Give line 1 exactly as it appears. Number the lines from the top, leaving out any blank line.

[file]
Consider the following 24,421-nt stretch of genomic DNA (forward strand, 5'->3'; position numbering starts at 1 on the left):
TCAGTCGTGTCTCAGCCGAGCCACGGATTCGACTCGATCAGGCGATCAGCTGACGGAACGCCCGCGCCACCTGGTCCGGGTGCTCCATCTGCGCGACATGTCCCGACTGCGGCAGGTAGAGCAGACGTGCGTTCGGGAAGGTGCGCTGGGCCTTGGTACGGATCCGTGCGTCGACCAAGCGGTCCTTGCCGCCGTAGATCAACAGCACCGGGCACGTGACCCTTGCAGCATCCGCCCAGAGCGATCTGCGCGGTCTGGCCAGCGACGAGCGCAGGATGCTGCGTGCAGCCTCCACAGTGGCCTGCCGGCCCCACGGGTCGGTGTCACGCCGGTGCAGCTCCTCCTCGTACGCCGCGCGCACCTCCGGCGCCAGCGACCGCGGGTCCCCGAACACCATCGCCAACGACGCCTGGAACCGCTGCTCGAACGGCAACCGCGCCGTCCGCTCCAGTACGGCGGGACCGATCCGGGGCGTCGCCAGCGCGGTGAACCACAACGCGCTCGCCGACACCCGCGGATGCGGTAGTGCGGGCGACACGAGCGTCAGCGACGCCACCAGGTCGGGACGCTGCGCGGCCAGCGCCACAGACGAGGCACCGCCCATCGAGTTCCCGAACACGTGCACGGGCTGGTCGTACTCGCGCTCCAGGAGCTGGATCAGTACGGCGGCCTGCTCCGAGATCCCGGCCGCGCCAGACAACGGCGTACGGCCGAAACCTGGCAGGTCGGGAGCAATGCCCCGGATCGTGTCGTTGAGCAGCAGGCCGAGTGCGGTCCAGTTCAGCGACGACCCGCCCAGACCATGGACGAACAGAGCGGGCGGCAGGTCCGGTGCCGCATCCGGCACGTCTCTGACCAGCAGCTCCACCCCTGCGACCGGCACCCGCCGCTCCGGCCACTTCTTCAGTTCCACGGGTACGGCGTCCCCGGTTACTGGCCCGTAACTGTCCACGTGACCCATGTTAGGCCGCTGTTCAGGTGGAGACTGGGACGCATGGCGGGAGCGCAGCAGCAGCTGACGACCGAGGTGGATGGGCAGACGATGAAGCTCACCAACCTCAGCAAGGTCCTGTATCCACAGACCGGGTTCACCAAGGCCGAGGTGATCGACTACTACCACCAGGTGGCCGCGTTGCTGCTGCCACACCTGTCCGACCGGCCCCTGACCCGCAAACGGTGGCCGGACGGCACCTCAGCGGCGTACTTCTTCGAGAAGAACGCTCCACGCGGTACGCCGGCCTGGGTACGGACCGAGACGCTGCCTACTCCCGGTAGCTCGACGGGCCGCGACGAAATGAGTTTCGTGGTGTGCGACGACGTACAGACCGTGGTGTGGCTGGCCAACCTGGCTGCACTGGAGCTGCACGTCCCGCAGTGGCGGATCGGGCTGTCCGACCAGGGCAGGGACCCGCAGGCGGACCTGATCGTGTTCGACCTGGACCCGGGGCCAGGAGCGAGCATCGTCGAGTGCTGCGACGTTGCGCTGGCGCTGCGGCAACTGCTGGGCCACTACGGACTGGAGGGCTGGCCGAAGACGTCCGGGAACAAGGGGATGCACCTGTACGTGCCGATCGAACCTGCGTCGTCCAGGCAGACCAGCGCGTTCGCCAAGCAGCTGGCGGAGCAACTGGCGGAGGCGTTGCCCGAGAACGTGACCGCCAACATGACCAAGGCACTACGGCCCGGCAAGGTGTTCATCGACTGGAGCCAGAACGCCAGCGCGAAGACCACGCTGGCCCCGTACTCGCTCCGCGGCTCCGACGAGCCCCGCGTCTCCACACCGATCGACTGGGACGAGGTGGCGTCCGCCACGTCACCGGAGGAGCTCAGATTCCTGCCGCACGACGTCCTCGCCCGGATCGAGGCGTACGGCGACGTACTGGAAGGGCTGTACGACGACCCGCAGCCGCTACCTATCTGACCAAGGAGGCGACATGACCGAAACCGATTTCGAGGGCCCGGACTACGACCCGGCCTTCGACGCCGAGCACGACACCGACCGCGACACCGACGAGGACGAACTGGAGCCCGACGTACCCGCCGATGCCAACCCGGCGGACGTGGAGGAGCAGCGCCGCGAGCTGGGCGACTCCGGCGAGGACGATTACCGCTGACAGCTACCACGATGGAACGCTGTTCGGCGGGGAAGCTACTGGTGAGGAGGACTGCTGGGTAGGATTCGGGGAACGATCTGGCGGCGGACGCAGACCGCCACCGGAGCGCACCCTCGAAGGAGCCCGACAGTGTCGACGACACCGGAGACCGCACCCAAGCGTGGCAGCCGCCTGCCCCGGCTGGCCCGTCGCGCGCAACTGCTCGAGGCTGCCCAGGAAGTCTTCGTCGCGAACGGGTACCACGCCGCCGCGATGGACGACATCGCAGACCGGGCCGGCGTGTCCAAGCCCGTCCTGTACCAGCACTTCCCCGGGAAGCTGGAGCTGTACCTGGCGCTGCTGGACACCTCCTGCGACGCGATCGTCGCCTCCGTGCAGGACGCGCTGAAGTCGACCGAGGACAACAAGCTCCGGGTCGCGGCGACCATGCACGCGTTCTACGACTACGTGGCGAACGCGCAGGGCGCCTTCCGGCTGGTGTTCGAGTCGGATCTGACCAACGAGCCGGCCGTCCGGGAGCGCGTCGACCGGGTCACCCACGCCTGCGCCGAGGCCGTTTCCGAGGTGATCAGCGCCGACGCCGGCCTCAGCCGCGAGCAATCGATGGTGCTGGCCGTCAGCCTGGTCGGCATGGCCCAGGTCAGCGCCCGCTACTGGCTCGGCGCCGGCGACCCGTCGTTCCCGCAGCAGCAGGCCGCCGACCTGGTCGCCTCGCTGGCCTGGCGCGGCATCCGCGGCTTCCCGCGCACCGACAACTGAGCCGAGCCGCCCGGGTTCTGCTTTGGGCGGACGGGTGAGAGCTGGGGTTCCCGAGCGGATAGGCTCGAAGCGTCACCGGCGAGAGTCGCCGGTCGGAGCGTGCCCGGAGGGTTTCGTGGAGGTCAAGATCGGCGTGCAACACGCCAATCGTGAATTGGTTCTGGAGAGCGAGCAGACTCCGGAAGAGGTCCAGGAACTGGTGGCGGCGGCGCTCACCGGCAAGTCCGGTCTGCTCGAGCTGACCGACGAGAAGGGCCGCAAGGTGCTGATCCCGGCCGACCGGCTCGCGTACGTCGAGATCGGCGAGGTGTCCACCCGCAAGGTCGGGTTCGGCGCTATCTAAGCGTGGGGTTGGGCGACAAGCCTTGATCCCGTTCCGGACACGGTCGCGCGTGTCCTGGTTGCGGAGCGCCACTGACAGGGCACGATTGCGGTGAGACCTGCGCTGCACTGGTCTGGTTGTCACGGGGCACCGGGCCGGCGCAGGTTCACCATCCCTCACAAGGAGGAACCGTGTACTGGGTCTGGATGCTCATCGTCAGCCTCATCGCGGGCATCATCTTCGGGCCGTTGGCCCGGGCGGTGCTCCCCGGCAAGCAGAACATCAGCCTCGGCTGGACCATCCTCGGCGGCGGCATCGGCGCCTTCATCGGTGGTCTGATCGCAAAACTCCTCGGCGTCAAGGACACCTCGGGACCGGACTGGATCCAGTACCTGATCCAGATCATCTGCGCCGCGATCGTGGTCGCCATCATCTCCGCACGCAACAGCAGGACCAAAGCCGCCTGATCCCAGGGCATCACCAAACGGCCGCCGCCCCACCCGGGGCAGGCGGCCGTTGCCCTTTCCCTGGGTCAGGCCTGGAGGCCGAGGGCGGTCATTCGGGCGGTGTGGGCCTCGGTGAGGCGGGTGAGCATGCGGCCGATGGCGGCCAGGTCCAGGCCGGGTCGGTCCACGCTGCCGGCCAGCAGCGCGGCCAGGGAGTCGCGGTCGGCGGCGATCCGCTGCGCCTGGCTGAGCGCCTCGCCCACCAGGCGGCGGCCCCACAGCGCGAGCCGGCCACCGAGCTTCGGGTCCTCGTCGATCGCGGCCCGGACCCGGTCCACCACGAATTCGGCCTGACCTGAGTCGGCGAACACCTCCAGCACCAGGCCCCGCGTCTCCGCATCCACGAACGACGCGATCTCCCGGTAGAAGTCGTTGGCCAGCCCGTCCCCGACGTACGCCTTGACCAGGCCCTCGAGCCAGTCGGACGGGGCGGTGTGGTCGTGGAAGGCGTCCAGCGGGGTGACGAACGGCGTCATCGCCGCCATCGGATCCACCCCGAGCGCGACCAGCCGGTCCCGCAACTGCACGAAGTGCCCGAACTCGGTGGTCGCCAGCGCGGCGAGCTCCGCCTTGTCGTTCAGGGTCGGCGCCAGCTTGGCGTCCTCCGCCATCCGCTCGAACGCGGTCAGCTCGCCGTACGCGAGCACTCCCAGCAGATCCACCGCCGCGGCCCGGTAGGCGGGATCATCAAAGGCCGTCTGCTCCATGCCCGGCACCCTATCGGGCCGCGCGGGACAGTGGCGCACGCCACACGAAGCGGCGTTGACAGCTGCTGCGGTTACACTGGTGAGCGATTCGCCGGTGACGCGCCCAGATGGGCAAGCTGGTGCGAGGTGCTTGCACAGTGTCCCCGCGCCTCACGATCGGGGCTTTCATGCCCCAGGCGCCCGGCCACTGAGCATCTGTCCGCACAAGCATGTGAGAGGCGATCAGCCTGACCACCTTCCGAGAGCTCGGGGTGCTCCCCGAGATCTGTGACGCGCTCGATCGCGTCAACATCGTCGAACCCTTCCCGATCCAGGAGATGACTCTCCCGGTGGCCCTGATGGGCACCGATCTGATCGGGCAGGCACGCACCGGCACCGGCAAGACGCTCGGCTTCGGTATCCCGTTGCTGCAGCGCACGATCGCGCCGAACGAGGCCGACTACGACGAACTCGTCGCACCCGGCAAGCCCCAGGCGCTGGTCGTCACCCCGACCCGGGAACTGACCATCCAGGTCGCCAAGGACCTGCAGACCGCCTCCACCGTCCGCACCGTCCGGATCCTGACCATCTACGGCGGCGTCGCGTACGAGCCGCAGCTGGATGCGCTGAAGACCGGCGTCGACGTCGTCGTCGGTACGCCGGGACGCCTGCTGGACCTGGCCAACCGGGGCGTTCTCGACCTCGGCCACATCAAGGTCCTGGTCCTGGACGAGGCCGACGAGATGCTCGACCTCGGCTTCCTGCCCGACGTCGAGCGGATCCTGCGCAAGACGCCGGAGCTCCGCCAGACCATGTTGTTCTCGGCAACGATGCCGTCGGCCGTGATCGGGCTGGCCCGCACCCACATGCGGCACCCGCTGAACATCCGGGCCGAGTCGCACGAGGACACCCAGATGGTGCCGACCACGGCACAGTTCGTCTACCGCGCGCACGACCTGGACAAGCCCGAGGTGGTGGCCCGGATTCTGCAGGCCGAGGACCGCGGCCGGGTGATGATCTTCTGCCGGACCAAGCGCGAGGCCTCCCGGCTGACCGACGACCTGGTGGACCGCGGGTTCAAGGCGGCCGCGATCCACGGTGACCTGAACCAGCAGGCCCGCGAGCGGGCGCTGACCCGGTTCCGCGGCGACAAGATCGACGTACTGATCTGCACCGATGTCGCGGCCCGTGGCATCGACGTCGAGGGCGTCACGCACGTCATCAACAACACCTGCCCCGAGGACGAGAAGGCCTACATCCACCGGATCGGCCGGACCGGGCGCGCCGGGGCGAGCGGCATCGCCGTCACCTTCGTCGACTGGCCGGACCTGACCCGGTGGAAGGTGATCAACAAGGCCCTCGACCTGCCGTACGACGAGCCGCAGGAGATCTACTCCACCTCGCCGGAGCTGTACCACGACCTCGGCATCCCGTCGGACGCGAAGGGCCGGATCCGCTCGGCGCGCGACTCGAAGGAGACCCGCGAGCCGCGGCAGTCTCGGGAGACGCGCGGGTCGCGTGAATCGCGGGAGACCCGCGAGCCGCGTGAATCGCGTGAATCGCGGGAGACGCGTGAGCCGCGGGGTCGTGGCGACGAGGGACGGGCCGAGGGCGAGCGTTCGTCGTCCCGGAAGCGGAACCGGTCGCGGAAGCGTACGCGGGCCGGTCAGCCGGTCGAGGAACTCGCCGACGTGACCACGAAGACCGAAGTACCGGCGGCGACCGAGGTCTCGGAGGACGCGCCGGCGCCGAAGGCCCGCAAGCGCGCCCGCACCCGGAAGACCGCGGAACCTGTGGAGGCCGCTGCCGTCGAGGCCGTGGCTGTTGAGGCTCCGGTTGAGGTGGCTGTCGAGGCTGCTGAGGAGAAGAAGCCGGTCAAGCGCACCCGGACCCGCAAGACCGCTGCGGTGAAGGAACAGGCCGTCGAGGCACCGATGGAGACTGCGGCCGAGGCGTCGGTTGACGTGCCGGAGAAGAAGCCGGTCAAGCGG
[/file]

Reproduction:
Consider the following 24,421-nt stretch of genomic DNA (forward strand, 5'->3'; position numbering starts at 1 on the left):